Crippling level of debt throughout the world economy has left 3.3 billion people living in countries where borrowing costs exceed spending on education and health. This week, the United Nations Secretary-general, António Guterres, revealed that the sum involved is a massive $97 trillion.
Ratings agency Fitch retained Thailand’s BBB+ rating this week as the outgoing government can take some credit for the prudent management of the country’s public sector finances during the pandemic and its aftermath. The country is facing danger from a high level of household debt, however, significantly higher than its regional peers, which poses a systemic financial risk in the banking sector. Yet in a week when the UN Secretary-general highlighted total public debt worldwide at $97 trillion and with 59 countries in the clutches of a debt crisis, Thailand’s external financial situation appears to be in rude good health with enough reserves to pay its bills for 7 months without income.
Thailand received a much-needed boost this week amid its political turmoil when Fitch, a US and British-based international ratings agency, announced that it had retained its BBB+ rating for the country with a stable outlook.
The news comes as the kingdom also faces headwinds hindering its export-led economy and manufacturing industry activity in 2023.
Thailand’s exports for the first six months of the year may be down by as much as 7.4% with exporter’s insistence that a corresponding rebound will be seen in the second half of the year beginning to fade given the prolonged nature of the downturn worldwide with some improvement, however, expected.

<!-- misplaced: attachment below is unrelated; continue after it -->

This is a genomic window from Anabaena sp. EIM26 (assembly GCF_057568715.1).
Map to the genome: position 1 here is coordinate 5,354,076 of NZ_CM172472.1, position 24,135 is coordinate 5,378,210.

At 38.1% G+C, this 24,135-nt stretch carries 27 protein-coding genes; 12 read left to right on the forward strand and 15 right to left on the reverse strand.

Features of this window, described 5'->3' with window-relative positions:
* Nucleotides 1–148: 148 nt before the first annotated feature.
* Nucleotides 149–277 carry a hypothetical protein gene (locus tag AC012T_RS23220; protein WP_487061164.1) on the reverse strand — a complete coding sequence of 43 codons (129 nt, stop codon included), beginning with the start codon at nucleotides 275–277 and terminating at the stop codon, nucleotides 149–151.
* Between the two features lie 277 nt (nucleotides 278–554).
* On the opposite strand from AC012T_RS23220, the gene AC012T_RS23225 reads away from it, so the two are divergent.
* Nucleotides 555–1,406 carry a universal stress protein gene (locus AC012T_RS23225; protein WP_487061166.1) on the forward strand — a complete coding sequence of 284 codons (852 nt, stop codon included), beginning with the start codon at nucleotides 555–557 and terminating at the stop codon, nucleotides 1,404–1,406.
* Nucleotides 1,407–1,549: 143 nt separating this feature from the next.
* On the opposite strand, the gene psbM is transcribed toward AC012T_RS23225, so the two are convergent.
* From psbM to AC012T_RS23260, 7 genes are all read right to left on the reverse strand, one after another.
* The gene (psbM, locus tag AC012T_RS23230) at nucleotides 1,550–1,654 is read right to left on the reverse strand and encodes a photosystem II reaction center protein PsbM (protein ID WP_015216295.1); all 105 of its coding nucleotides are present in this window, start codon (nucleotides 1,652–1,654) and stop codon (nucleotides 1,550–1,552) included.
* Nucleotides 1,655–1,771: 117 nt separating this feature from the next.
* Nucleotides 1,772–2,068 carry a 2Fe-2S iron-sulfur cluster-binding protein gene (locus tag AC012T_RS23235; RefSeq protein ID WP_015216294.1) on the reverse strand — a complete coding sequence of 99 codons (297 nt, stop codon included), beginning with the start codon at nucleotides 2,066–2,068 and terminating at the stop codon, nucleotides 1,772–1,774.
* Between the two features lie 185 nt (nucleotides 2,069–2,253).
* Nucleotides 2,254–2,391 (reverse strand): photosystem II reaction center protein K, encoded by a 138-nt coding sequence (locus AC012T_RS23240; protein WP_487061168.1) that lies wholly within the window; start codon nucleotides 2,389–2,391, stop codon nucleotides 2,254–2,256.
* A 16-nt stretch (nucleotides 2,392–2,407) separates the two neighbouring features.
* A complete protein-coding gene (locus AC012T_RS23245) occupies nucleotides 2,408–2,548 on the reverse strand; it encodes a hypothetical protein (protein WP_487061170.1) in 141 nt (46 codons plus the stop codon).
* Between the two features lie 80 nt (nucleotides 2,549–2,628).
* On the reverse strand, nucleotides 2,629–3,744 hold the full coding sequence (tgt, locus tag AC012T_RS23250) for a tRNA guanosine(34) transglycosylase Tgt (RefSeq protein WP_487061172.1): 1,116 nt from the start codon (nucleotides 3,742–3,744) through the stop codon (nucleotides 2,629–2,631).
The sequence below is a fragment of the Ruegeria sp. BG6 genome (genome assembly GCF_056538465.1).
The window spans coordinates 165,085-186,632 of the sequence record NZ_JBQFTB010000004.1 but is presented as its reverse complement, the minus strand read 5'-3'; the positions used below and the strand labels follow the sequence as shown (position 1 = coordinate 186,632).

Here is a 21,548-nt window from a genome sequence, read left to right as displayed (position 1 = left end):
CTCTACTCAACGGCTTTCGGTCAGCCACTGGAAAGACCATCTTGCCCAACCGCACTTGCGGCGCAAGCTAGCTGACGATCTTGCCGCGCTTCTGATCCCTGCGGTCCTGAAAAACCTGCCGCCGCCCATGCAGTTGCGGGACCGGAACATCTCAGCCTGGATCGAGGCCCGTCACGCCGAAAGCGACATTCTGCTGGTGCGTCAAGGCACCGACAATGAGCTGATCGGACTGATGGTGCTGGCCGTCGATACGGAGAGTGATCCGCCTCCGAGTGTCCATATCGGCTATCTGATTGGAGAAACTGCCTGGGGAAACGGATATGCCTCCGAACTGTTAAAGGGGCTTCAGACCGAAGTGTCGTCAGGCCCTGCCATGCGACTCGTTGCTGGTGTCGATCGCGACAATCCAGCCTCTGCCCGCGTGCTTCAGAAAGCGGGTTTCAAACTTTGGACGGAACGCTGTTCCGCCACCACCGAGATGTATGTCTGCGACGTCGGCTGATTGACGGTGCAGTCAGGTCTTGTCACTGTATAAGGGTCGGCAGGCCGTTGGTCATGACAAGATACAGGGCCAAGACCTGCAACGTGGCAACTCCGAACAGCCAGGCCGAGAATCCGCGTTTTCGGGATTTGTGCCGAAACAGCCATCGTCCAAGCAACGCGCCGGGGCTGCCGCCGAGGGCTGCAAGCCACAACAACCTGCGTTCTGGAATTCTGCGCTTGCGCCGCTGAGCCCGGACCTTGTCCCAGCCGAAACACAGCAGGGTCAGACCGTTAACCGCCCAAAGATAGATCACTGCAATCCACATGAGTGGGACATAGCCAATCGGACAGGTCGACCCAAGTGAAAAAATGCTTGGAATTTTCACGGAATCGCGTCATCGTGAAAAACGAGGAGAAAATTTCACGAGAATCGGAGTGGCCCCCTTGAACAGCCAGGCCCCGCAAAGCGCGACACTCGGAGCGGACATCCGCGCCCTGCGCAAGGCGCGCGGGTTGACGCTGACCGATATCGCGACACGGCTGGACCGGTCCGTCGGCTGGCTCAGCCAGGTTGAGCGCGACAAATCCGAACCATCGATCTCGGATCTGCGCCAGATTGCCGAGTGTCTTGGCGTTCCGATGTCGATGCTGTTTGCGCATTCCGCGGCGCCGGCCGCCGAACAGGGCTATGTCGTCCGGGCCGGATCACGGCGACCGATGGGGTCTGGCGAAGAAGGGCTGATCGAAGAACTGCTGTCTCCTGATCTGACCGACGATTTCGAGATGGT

BBB+ rating means money loaned in Thailand is investment grade and helps capital flows
The retention of the Fitch rating is important to the kingdom because at BBB+ Thai government debt is considered investment grade rather than speculative according to classifications by the respective rating agencies.
This also influences confidence in the kingdom’s large companies and banks although they are subject to their own ratings.
Fitch is one of three key rating agencies along with S&P Global Ratings and Moody’s.
It is headquartered in both New York and London and is part of the Hearst Group.
Potential hazard lights flashing as kingdom’s auto loans spiral into default with sky-high borrowing
The retention of the rating for Thailand comes with growing concern about the possibility of rising non-performing loan rates in Thai banks with reports that there has been a noticeable increase in the default rate linked with some ฿2.6 trillion in auto loans on the books, in the opening quarter of 2023, reported to have climbed to 14.20%.
Thailand’s foreign reserves currently stand at $218.4 billion, enough to fund 42.6% of its annual GDP, a deep cushion against external shocks and crises